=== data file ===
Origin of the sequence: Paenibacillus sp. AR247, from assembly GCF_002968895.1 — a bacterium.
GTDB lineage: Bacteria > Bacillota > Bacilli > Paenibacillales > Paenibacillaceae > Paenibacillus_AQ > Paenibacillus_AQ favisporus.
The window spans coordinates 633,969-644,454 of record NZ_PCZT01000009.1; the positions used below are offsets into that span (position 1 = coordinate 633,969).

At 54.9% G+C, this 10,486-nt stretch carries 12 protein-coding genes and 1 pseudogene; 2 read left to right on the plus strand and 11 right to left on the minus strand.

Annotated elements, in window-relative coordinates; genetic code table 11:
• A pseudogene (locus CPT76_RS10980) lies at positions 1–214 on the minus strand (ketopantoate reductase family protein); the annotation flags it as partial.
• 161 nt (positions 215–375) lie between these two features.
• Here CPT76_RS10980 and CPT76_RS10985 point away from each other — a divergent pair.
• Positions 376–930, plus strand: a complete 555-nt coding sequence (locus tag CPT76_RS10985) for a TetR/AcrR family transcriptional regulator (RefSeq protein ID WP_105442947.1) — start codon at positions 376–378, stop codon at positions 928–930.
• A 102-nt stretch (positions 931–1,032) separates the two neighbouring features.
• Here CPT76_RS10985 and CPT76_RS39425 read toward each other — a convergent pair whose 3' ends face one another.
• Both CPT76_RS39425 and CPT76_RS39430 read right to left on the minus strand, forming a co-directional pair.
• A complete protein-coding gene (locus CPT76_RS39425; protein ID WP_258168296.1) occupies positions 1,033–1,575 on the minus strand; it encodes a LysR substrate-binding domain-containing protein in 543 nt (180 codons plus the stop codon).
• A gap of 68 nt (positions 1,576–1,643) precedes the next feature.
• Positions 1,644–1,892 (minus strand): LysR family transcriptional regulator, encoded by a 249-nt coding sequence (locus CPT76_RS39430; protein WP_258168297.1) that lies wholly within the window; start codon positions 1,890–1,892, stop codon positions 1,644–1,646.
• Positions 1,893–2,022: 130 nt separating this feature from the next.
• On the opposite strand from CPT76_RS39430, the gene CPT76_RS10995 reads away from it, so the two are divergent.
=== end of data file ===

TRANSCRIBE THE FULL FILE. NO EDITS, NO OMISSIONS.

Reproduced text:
Origin of the sequence: Paenibacillus sp. AR247, from assembly GCF_002968895.1 — a bacterium.
GTDB lineage: Bacteria > Bacillota > Bacilli > Paenibacillales > Paenibacillaceae > Paenibacillus_AQ > Paenibacillus_AQ favisporus.
The window spans coordinates 633,969-644,454 of record NZ_PCZT01000009.1; the positions used below are offsets into that span (position 1 = coordinate 633,969).

At 54.9% G+C, this 10,486-nt stretch carries 12 protein-coding genes and 1 pseudogene; 2 read left to right on the plus strand and 11 right to left on the minus strand.

Annotated elements, in window-relative coordinates; genetic code table 11:
• A pseudogene (locus CPT76_RS10980) lies at positions 1–214 on the minus strand (ketopantoate reductase family protein); the annotation flags it as partial.
• 161 nt (positions 215–375) lie between these two features.
• Here CPT76_RS10980 and CPT76_RS10985 point away from each other — a divergent pair.
• Positions 376–930, plus strand: a complete 555-nt coding sequence (locus tag CPT76_RS10985) for a TetR/AcrR family transcriptional regulator (RefSeq protein ID WP_105442947.1) — start codon at positions 376–378, stop codon at positions 928–930.
• A 102-nt stretch (positions 931–1,032) separates the two neighbouring features.
• Here CPT76_RS10985 and CPT76_RS39425 read toward each other — a convergent pair whose 3' ends face one another.
• Both CPT76_RS39425 and CPT76_RS39430 read right to left on the minus strand, forming a co-directional pair.
• A complete protein-coding gene (locus CPT76_RS39425; protein ID WP_258168296.1) occupies positions 1,033–1,575 on the minus strand; it encodes a LysR substrate-binding domain-containing protein in 543 nt (180 codons plus the stop codon).
• A gap of 68 nt (positions 1,576–1,643) precedes the next feature.
• Positions 1,644–1,892 (minus strand): LysR family transcriptional regulator, encoded by a 249-nt coding sequence (locus CPT76_RS39430; protein WP_258168297.1) that lies wholly within the window; start codon positions 1,890–1,892, stop codon positions 1,644–1,646.
• Positions 1,893–2,022: 130 nt separating this feature from the next.
• On the opposite strand from CPT76_RS39430, the gene CPT76_RS10995 reads away from it, so the two are divergent.